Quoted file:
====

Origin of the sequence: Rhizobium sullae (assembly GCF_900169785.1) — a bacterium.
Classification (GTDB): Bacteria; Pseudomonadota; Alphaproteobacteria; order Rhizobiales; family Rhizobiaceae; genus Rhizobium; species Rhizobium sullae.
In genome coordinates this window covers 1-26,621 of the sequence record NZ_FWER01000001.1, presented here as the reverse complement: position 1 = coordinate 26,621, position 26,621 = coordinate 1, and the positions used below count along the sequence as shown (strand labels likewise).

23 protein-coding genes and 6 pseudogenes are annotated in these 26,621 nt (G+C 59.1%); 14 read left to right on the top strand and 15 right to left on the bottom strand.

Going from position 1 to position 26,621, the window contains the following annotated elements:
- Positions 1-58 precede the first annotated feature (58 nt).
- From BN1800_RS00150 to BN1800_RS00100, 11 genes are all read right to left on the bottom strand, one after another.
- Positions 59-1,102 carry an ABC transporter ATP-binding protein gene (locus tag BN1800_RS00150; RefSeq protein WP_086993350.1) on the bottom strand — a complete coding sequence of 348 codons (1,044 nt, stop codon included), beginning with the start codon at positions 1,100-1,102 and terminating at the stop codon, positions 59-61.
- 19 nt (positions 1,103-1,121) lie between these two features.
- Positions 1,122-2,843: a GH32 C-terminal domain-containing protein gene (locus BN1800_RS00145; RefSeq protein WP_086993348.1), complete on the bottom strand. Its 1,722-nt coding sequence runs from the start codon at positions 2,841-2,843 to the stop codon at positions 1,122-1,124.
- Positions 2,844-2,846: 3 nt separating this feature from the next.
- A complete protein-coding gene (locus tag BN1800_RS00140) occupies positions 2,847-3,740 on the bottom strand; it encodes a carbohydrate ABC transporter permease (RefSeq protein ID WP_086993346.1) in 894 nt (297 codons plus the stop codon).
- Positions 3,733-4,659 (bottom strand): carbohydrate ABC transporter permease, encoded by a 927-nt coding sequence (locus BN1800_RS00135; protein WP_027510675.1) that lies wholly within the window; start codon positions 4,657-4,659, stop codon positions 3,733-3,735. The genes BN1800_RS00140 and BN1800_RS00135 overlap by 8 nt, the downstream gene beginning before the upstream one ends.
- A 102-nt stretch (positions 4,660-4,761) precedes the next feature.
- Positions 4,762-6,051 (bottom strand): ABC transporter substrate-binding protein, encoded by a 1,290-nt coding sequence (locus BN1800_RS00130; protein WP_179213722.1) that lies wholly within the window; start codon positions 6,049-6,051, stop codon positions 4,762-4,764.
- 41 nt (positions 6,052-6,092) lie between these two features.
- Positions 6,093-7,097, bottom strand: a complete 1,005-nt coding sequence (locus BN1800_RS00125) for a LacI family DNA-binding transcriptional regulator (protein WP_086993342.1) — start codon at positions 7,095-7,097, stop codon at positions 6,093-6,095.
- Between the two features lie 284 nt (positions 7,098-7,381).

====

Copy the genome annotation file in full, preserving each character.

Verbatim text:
Origin of the sequence: Rhizobium sullae (assembly GCF_900169785.1) — a bacterium.
Classification (GTDB): Bacteria; Pseudomonadota; Alphaproteobacteria; order Rhizobiales; family Rhizobiaceae; genus Rhizobium; species Rhizobium sullae.
In genome coordinates this window covers 1-26,621 of the sequence record NZ_FWER01000001.1, presented here as the reverse complement: position 1 = coordinate 26,621, position 26,621 = coordinate 1, and the positions used below count along the sequence as shown (strand labels likewise).

23 protein-coding genes and 6 pseudogenes are annotated in these 26,621 nt (G+C 59.1%); 14 read left to right on the top strand and 15 right to left on the bottom strand.

Going from position 1 to position 26,621, the window contains the following annotated elements:
- Positions 1-58 precede the first annotated feature (58 nt).
- From BN1800_RS00150 to BN1800_RS00100, 11 genes are all read right to left on the bottom strand, one after another.
- Positions 59-1,102 carry an ABC transporter ATP-binding protein gene (locus tag BN1800_RS00150; RefSeq protein WP_086993350.1) on the bottom strand — a complete coding sequence of 348 codons (1,044 nt, stop codon included), beginning with the start codon at positions 1,100-1,102 and terminating at the stop codon, positions 59-61.
- 19 nt (positions 1,103-1,121) lie between these two features.
- Positions 1,122-2,843: a GH32 C-terminal domain-containing protein gene (locus BN1800_RS00145; RefSeq protein WP_086993348.1), complete on the bottom strand. Its 1,722-nt coding sequence runs from the start codon at positions 2,841-2,843 to the stop codon at positions 1,122-1,124.
- Positions 2,844-2,846: 3 nt separating this feature from the next.
- A complete protein-coding gene (locus tag BN1800_RS00140) occupies positions 2,847-3,740 on the bottom strand; it encodes a carbohydrate ABC transporter permease (RefSeq protein ID WP_086993346.1) in 894 nt (297 codons plus the stop codon).
- Positions 3,733-4,659 (bottom strand): carbohydrate ABC transporter permease, encoded by a 927-nt coding sequence (locus BN1800_RS00135; protein WP_027510675.1) that lies wholly within the window; start codon positions 4,657-4,659, stop codon positions 3,733-3,735. The genes BN1800_RS00140 and BN1800_RS00135 overlap by 8 nt, the downstream gene beginning before the upstream one ends.
- A 102-nt stretch (positions 4,660-4,761) precedes the next feature.
- Positions 4,762-6,051 (bottom strand): ABC transporter substrate-binding protein, encoded by a 1,290-nt coding sequence (locus BN1800_RS00130; protein WP_179213722.1) that lies wholly within the window; start codon positions 6,049-6,051, stop codon positions 4,762-4,764.
- 41 nt (positions 6,052-6,092) lie between these two features.
- Positions 6,093-7,097, bottom strand: a complete 1,005-nt coding sequence (locus BN1800_RS00125) for a LacI family DNA-binding transcriptional regulator (protein WP_086993342.1) — start codon at positions 7,095-7,097, stop codon at positions 6,093-6,095.
- Between the two features lie 284 nt (positions 7,098-7,381).